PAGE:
The Centre on Wednesday told the Supreme Court it would examine the current status of development in 61 coal blocks allocated to companies, on a case-by-case basis, and take a decision within six weeks.
Blocks held by companies that failed to get the mandatory clearances to start mining operations could be cancelled. The exercise will affect the fate of 41 companies.
“There will be no further delay. Everything will be time-bound now,” Attorney-General G E Vahanvati told the apex court in a hearing in the alleged Rs 1.86-lakh-crore coal block allocation scam.
The court repeatedly asked the government to explain the huge delay in according clearances and the start of operations over the period. The attorney-general replied the process got stuck over multiple clearances. The counsel argued that keeping the process pending was not in the public interest and cases would now be examined within a timeframe.
Earlier this month, the Centre had told the court it would make its stand clear on cancelling the allocations to private companies since 2005 but conceded that “in hindsight, we can say something has gone wrong, and some correction is required to be done”.
Only 35 of the 218 captive blocks allocated since 1993 have started production. The coal ministry has cancelled 51 blocks in the past two years on grounds of delay. These include those held by Jindal Steel & Power (JSPL), Monnet Ispat, Birla Corporation, Rathi Udyog, Dalmia Cements and Sunflag Iron & Steel.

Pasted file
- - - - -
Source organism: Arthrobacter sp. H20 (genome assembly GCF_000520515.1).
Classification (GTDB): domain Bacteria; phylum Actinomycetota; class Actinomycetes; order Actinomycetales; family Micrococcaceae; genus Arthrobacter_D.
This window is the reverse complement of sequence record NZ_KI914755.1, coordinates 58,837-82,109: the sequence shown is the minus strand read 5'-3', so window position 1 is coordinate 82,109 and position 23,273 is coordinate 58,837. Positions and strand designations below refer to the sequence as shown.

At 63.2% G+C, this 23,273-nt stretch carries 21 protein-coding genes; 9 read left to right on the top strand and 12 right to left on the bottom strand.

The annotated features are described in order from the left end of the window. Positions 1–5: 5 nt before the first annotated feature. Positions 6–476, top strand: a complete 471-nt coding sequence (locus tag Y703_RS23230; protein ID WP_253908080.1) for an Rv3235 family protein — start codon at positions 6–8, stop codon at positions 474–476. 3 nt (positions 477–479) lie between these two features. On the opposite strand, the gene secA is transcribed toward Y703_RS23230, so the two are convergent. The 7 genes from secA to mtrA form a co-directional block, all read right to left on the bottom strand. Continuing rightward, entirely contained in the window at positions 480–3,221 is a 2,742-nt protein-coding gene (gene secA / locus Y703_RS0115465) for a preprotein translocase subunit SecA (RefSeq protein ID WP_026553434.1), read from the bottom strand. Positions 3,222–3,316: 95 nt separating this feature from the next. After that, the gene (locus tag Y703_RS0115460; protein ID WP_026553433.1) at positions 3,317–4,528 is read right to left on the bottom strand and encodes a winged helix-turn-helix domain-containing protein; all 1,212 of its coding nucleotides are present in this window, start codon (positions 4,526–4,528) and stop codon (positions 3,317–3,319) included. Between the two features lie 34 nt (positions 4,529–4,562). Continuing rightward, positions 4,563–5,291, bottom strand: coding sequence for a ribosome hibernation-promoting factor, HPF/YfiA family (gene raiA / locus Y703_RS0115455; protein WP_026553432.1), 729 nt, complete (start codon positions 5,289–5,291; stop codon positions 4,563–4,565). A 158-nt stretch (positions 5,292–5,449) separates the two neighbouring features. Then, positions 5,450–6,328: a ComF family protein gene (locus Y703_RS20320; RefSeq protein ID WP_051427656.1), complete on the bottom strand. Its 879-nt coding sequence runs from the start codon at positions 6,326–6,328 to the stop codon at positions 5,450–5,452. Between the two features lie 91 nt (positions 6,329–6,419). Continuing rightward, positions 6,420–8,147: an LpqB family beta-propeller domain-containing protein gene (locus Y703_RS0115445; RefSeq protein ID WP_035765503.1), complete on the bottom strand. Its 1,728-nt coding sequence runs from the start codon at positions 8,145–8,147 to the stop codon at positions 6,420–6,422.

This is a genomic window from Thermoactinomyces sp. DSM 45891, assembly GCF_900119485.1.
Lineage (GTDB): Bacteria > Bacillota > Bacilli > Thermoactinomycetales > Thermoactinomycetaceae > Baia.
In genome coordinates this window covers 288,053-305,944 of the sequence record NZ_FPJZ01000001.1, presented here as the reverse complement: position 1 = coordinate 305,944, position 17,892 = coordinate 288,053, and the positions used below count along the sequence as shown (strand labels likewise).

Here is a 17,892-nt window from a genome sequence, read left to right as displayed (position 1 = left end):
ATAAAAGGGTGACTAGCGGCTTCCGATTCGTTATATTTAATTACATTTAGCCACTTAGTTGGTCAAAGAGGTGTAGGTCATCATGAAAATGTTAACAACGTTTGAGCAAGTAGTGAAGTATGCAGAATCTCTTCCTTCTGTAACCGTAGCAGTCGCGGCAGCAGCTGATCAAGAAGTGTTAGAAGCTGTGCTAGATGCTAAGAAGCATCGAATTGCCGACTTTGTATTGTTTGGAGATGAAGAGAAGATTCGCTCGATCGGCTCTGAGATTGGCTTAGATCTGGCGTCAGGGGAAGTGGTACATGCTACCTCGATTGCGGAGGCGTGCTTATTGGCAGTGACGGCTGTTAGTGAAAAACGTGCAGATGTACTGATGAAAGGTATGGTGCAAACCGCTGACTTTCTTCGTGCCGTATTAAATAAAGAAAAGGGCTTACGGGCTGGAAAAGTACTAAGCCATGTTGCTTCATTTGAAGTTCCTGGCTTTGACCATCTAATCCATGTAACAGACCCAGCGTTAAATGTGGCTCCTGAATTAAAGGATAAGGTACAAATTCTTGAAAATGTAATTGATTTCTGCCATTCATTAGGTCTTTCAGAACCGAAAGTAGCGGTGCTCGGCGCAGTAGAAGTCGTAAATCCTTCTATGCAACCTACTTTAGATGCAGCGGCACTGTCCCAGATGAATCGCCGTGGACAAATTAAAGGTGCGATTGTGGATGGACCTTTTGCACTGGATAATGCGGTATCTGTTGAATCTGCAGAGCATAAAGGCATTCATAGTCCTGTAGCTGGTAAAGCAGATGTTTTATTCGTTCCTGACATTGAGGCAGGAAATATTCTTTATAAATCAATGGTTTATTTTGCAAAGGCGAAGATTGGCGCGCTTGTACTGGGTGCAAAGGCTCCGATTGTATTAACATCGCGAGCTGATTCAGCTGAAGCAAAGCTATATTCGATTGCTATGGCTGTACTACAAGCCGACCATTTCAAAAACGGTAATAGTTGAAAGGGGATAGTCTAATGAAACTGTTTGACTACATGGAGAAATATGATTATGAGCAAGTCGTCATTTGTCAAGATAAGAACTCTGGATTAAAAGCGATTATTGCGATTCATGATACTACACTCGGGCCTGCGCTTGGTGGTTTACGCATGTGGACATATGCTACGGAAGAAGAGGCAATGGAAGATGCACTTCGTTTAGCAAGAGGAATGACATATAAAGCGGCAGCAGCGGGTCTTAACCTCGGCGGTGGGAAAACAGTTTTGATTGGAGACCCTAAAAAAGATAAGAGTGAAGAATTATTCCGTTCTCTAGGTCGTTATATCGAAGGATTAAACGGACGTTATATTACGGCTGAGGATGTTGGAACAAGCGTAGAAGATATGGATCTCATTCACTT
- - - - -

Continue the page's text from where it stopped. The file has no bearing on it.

A Supreme Court Bench headed by R M Lodha received the Central Bureau of Investigation’s (CBI’s) status report in the case and on Wednesday reiterated that there appeared to be no guidelines or criteria to determine the coal block allocations. It added the scrutiny committee did not follow any known procedure and appeared to be acting arbitrarily.
The Bench noted that of the 118 applications for blocks, 44 were shortlisted and 20 were selected. Eight applications were rejected without giving any reason and 11 were recommended. “There is no sign that merit was examined,” the judges observed, asking the government to explain the disparity.
While the attorney-general promised to disclose the guidelines and the process of selection to the court on Thursday, Prashant Bhushan, counsel for social organisation Common Cause, intervened to say the companies were supposed to start operations within five years of getting allocations but many had not started production so far. The government should be told to provide information on the end users, as it was in the public interest to know how natural resources were being allocated to private companies, he said.
Meanwhile, CBI, which is investigating 195 coal block allocations made between 1993 and 2009, decided to take its probe to foreign shores. It will soon send a judicial request to Malaysia seeking information about a company with which one of the accused Indian companies had shown a tie-up to bag a coal block in Chhattisgarh. On Wednesday, it filed an application seeking the court’s permission to move a letter rogatory.
CBI has so far filed 16 first information reports (FIRs) alleging cheating and criminal misconduct. In one case, the Indian partner, which was not named, has to be examined with regard to the genuineness of the documents submitted. The court did not pass any order on the application.